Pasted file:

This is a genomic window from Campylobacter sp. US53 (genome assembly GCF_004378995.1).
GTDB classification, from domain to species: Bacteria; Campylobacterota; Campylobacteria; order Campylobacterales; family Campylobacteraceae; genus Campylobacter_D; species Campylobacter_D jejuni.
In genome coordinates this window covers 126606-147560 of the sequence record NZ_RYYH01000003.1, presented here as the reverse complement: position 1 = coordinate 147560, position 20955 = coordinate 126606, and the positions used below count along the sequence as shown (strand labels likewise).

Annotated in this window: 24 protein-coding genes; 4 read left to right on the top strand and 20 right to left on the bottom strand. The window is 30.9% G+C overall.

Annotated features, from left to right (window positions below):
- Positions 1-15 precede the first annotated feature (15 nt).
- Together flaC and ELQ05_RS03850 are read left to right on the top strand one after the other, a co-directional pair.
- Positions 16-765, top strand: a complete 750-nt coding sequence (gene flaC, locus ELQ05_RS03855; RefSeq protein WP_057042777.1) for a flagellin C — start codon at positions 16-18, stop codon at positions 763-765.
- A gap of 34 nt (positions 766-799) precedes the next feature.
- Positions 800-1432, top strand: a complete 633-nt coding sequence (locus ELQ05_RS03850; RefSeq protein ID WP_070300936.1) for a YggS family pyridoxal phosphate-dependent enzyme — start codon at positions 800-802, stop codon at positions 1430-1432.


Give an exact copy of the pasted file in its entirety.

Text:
This is a genomic window from Campylobacter sp. US53 (genome assembly GCF_004378995.1).
GTDB classification, from domain to species: Bacteria; Campylobacterota; Campylobacteria; order Campylobacterales; family Campylobacteraceae; genus Campylobacter_D; species Campylobacter_D jejuni.
In genome coordinates this window covers 126606-147560 of the sequence record NZ_RYYH01000003.1, presented here as the reverse complement: position 1 = coordinate 147560, position 20955 = coordinate 126606, and the positions used below count along the sequence as shown (strand labels likewise).

Annotated in this window: 24 protein-coding genes; 4 read left to right on the top strand and 20 right to left on the bottom strand. The window is 30.9% G+C overall.

Annotated features, from left to right (window positions below):
- Positions 1-15 precede the first annotated feature (15 nt).
- Together flaC and ELQ05_RS03850 are read left to right on the top strand one after the other, a co-directional pair.
- Positions 16-765, top strand: a complete 750-nt coding sequence (gene flaC, locus ELQ05_RS03855; RefSeq protein WP_057042777.1) for a flagellin C — start codon at positions 16-18, stop codon at positions 763-765.
- A gap of 34 nt (positions 766-799) precedes the next feature.
- Positions 800-1432, top strand: a complete 633-nt coding sequence (locus ELQ05_RS03850; RefSeq protein ID WP_070300936.1) for a YggS family pyridoxal phosphate-dependent enzyme — start codon at positions 800-802, stop codon at positions 1430-1432.